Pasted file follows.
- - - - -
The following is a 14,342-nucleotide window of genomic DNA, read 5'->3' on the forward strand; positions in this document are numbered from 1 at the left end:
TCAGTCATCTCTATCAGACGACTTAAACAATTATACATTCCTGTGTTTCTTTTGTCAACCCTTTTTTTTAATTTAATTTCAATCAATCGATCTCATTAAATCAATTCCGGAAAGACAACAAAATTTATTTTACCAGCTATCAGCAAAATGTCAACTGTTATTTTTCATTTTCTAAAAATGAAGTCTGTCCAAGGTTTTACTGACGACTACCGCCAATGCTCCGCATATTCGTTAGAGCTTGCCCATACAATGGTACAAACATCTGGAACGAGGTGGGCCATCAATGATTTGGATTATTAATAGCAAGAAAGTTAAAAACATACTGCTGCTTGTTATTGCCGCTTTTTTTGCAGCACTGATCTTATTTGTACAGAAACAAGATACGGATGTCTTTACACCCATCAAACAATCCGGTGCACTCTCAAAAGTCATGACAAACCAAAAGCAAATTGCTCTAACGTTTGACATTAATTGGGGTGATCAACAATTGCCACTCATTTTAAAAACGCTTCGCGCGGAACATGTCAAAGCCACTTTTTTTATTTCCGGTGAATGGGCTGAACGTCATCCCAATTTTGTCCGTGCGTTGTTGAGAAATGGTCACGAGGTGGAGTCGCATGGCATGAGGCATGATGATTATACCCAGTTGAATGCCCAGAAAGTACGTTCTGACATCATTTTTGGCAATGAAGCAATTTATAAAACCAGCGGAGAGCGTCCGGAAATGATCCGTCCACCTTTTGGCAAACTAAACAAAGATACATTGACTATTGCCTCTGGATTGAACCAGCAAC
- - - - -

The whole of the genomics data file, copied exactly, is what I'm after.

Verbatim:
The following is a 14,342-nucleotide window of genomic DNA, read 5'->3' on the forward strand; positions in this document are numbered from 1 at the left end:
TCAGTCATCTCTATCAGACGACTTAAACAATTATACATTCCTGTGTTTCTTTTGTCAACCCTTTTTTTTAATTTAATTTCAATCAATCGATCTCATTAAATCAATTCCGGAAAGACAACAAAATTTATTTTACCAGCTATCAGCAAAATGTCAACTGTTATTTTTCATTTTCTAAAAATGAAGTCTGTCCAAGGTTTTACTGACGACTACCGCCAATGCTCCGCATATTCGTTAGAGCTTGCCCATACAATGGTACAAACATCTGGAACGAGGTGGGCCATCAATGATTTGGATTATTAATAGCAAGAAAGTTAAAAACATACTGCTGCTTGTTATTGCCGCTTTTTTTGCAGCACTGATCTTATTTGTACAGAAACAAGATACGGATGTCTTTACACCCATCAAACAATCCGGTGCACTCTCAAAAGTCATGACAAACCAAAAGCAAATTGCTCTAACGTTTGACATTAATTGGGGTGATCAACAATTGCCACTCATTTTAAAAACGCTTCGCGCGGAACATGTCAAAGCCACTTTTTTTATTTCCGGTGAATGGGCTGAACGTCATCCCAATTTTGTCCGTGCGTTGTTGAGAAATGGTCACGAGGTGGAGTCGCATGGCATGAGGCATGATGATTATACCCAGTTGAATGCCCAGAAAGTACGTTCTGACATCATTTTTGGCAATGAAGCAATTTATAAAACCAGCGGAGAGCGTCCGGAAATGATCCGTCCACCTTTTGGCAAACTAAACAAAGATACATTGACTATTGCCTCTGGATTGAACCAGCAAC